ACLU demands info on government telepathy efforts
The American Civil Liberties Union has asked intelligence agencies to release all information on plans to use brain scanning during interrogations of suspected terrorists.

The watchdog group said it fears that the government might employ neuroimaging as a lie detector. The most likely tool is Functional Magnetic Resonance Imaging (fMRI), which observes changes in blood flow to the brain when a person performs an activity, such as answering a question.

The ACLU filed a Freedom of Information Act request last month asking the Pentagon, National Security Agency, CIA, FBI and Homeland Security Department for all records on the use of fMRI and “other scanning or measurement technologies of the brain that seek to detect truth, deception, guilty knowledge, accurate recollection or recognition, or to otherwise assist in or support interrogation or to identify individuals for follow-up questioning.”

According to ACLU’s public statement, scientific research has not substantiated the use of fMRI as a reliable mind reader.

“These brain-scanning technologies are far from ready for forensic uses and, if deployed, will inevitably be misused and misunderstood,” said Barry Steinhardt, director of the ACLU’s Technology and Liberty Program. “What we don’t want is to open our newspapers and find that another innocent person has been thrown into Guantánamo because interrogators have jumped to conclusions based on a technology no one understands very well.”

He added, “We do not want to see our government yet again deploying a potentially momentous technology unilaterally and in secret, before Americans have had a chance to figure out how it fits in with our values as a nation.”

Employee union gets talk radio show — no interest from XM or Sirius yet
The American Federation of Government Employees (AFGE) launched a weekly, one-hour program June 30 called “Inside Government.” The first show featured AFGE National President John Gage and guest Del. Eleanor Holmes Norton (D-D.C.).

The series focuses on workforce issues such as retirement, homeland security and privatization.

Gage is the show’s creator and executive producer. Future segments will include interviews with other political leaders, journalists, AFGE members, AFL-CIO leaders and celebrities.

The shows air Fridays at 10 a.m. EDT on (1050 AM in the Washington, D.C., area). It is also distributed to radio stations nationwide.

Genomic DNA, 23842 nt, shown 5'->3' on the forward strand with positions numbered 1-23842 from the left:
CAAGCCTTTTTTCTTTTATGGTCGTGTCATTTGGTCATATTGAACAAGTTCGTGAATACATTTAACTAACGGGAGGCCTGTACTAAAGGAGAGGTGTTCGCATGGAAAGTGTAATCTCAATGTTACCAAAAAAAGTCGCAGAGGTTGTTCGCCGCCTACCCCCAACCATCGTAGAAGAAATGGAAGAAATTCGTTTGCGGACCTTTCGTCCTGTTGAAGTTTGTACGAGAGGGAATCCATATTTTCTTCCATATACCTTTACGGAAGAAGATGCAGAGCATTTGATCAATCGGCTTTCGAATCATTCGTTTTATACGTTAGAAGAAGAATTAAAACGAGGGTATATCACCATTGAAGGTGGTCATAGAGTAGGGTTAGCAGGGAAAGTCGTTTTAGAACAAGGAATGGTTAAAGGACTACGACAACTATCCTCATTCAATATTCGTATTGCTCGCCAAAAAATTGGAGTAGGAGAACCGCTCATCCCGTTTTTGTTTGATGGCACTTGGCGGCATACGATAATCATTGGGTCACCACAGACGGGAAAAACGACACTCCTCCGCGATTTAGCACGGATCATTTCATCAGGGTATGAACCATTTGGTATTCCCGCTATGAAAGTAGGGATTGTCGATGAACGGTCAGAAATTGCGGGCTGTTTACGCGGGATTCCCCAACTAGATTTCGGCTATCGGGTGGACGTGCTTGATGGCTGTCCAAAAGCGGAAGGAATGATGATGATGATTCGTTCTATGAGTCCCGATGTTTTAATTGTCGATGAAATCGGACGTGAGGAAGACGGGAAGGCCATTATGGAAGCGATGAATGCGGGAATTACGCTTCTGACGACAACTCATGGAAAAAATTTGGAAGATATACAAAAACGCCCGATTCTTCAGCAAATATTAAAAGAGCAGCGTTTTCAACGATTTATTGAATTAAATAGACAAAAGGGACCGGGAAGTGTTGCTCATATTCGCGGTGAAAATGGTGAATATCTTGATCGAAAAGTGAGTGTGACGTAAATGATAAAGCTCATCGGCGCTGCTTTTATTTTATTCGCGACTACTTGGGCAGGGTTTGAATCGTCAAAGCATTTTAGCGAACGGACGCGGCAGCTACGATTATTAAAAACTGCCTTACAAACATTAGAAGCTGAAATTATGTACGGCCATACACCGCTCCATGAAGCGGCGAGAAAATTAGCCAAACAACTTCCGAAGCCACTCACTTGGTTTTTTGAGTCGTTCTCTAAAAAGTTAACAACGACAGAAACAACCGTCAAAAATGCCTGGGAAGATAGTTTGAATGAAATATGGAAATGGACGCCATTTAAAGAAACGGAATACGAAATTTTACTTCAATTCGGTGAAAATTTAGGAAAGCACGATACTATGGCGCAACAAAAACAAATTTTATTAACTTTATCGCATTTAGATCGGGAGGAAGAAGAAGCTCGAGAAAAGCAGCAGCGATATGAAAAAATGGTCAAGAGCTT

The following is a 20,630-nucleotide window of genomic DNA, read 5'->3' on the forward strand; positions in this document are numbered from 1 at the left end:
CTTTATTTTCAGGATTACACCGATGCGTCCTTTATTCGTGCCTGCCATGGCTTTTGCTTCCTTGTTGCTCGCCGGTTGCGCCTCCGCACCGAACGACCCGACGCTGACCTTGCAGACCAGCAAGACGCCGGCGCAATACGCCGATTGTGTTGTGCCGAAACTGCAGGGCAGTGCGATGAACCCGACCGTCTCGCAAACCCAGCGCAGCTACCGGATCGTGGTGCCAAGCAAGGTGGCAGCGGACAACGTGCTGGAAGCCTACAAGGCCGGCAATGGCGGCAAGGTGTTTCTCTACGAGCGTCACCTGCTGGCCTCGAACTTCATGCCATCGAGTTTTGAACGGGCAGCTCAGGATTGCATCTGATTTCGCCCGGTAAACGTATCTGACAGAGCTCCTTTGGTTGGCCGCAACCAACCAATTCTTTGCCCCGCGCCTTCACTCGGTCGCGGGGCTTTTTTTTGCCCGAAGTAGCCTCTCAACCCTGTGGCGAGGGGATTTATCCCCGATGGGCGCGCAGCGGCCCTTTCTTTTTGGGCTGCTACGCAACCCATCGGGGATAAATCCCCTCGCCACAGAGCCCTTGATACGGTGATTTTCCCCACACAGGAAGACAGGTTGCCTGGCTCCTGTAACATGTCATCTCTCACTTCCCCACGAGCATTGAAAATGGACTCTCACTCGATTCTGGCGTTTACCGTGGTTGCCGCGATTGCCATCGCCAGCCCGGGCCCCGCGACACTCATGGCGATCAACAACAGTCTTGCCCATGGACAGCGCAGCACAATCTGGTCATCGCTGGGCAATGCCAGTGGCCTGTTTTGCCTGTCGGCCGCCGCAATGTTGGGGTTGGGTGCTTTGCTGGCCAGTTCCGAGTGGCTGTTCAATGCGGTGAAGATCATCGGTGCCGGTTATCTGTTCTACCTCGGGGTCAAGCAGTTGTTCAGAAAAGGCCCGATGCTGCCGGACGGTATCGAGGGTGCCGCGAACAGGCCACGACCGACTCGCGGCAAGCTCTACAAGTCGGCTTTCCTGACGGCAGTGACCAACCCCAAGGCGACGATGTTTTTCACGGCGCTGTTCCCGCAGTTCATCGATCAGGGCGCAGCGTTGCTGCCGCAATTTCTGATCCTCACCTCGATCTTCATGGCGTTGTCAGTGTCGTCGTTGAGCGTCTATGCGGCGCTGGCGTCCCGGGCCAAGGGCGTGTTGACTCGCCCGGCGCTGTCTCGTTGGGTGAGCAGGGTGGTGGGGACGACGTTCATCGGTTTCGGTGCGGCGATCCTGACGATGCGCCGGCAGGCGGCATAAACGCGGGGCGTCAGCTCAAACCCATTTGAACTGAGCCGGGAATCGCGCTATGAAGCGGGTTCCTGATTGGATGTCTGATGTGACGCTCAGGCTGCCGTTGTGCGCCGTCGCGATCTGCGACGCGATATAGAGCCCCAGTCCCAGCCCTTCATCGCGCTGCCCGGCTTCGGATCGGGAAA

If you tune in July 14, you can hear Witold Skwierczynski, president of AFGE’s National Council of Social Security Administration Field Operations Locals.

NASA testing human immune system — with fruit flies
NASA sent up thousands of fruit flies in space shuttle Discovery last week so researchers can study the effect of space flight on the human immune system. Scientists already know that space travel affects astronauts’ genes and immune systems, but NASA’s concern is that their immune systems could become suppressed in space and certain bacteria might become toxic in space — creating a dangerous combination.

The purpose of the fruit fly study is to assess space flight’s threat to human health. Flies placed onboard before the launch will produce a second generation in space. The space-bred flies will have matured from embryo to larva to adult under microgravity conditions.

Scientists will compare the fruit flies grown in space with a genetically equivalent control group bred in a NASA lab. External conditions for both groups will be identical, except for exposure to radiation and microgravity.

When the astroflies descend back to Earth, scientists will mix both sets of cousins with bacteria to compare their immune system responses.

Bethesda AFCEA chapter regales its own with annual awards
Chapter members honored last month include:

  • Cathy Hirsh, a consultant who earned the Chairman’s Award for establishing the AFCEA Bethesda Chapter’s Montgomery County High School Scholarship program.

  • Jonathan Benett, senior director of Management Systems Designers, who won the Young AFCEAN of the Year Award for fostering an environment in which young professionals from the private and public sectors can network and seek guidance.

  • Angela West, enterprise account manager at Symantec; Kelvin Martinez, marketing manager at ENC Marketing and Communications; and Lenny Ilkovich, partner at Vandelay Technologies, who racked up Young AFCEAN Meritorious Service Awards.

  • Leamon Lee, an associate at LHL, who was given the Chapter Distinguished Service Award for his contributions as chapter founder and Advisory Council member since the chapter’s inception.

  • Joanne Connelly, president of ConnellyWorks, and Steve Vito, group publisher and executive director of Government Executive, who were awarded Meritorious Service Awards for the AFCEA Charity Event — a gala at the Mayflower Hotel last April to benefit the Children’s Inn at the National Institutes of Health.

  • Steve Krauss, senior manager at GTSI, and Harold Youra, president of Alliance Solutions, who took home Chapter Meritorious Service Awards.

  • Beth Kelley, the AFCEA Bethesda Chapter’s registrar, who received the Chapter Special Recognition Award.

Got a tip? Send it to [email protected] .


  • Government Innovation Awards
    Government Innovation Awards -

    Congratulations to the 2021 Rising Stars

    These early-career leaders already are having an outsized impact on government IT.

  • Acquisition
    Shutterstock ID 169474442 By Maxx-Studio

    The growing importance of GWACs

    One of the government's most popular methods for buying emerging technologies and critical IT services faces significant challenges in an ever-changing marketplace

Stay Connected